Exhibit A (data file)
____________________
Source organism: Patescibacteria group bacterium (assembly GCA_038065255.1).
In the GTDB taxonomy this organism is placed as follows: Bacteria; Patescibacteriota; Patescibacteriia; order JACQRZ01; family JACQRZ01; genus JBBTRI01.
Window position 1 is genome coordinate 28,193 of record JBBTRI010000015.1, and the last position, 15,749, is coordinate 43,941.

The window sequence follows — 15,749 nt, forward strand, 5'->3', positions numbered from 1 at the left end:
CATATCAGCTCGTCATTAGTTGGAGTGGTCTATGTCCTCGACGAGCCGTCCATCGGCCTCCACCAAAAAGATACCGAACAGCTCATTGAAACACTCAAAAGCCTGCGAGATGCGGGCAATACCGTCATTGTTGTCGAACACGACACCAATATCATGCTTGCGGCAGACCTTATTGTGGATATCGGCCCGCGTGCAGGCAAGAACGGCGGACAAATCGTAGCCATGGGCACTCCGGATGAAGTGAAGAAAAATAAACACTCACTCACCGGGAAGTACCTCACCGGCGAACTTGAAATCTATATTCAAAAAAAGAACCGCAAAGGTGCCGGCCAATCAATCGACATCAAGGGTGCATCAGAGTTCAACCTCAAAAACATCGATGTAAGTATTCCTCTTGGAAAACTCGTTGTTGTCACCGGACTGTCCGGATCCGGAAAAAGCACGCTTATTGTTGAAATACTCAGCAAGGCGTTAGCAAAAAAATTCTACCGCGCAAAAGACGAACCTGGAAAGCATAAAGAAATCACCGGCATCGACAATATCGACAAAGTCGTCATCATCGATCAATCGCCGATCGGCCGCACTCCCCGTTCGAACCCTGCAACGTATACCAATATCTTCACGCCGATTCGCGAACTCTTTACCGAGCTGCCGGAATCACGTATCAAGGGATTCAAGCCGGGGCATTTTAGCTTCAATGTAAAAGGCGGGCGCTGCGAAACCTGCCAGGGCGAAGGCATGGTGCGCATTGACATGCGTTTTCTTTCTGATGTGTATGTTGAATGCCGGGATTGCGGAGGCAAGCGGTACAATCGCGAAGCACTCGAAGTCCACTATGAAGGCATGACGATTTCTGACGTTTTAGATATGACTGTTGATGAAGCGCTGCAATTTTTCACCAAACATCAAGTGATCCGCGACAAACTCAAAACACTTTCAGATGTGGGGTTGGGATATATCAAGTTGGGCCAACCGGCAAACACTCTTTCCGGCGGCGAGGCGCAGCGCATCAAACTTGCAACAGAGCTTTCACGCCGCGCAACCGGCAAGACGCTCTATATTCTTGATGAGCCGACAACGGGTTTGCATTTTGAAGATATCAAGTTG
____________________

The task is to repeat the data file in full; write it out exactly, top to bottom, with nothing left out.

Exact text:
Source organism: Patescibacteria group bacterium (assembly GCA_038065255.1).
In the GTDB taxonomy this organism is placed as follows: Bacteria; Patescibacteriota; Patescibacteriia; order JACQRZ01; family JACQRZ01; genus JBBTRI01.
Window position 1 is genome coordinate 28,193 of record JBBTRI010000015.1, and the last position, 15,749, is coordinate 43,941.

The window sequence follows — 15,749 nt, forward strand, 5'->3', positions numbered from 1 at the left end:
CATATCAGCTCGTCATTAGTTGGAGTGGTCTATGTCCTCGACGAGCCGTCCATCGGCCTCCACCAAAAAGATACCGAACAGCTCATTGAAACACTCAAAAGCCTGCGAGATGCGGGCAATACCGTCATTGTTGTCGAACACGACACCAATATCATGCTTGCGGCAGACCTTATTGTGGATATCGGCCCGCGTGCAGGCAAGAACGGCGGACAAATCGTAGCCATGGGCACTCCGGATGAAGTGAAGAAAAATAAACACTCACTCACCGGGAAGTACCTCACCGGCGAACTTGAAATCTATATTCAAAAAAAGAACCGCAAAGGTGCCGGCCAATCAATCGACATCAAGGGTGCATCAGAGTTCAACCTCAAAAACATCGATGTAAGTATTCCTCTTGGAAAACTCGTTGTTGTCACCGGACTGTCCGGATCCGGAAAAAGCACGCTTATTGTTGAAATACTCAGCAAGGCGTTAGCAAAAAAATTCTACCGCGCAAAAGACGAACCTGGAAAGCATAAAGAAATCACCGGCATCGACAATATCGACAAAGTCGTCATCATCGATCAATCGCCGATCGGCCGCACTCCCCGTTCGAACCCTGCAACGTATACCAATATCTTCACGCCGATTCGCGAACTCTTTACCGAGCTGCCGGAATCACGTATCAAGGGATTCAAGCCGGGGCATTTTAGCTTCAATGTAAAAGGCGGGCGCTGCGAAACCTGCCAGGGCGAAGGCATGGTGCGCATTGACATGCGTTTTCTTTCTGATGTGTATGTTGAATGCCGGGATTGCGGAGGCAAGCGGTACAATCGCGAAGCACTCGAAGTCCACTATGAAGGCATGACGATTTCTGACGTTTTAGATATGACTGTTGATGAAGCGCTGCAATTTTTCACCAAACATCAAGTGATCCGCGACAAACTCAAAACACTTTCAGATGTGGGGTTGGGATATATCAAGTTGGGCCAACCGGCAAACACTCTTTCCGGCGGCGAGGCGCAGCGCATCAAACTTGCAACAGAGCTTTCACGCCGCGCAACCGGCAAGACGCTCTATATTCTTGATGAGCCGACAACGGGTTTGCATTTTGAAGATATCAAGTTG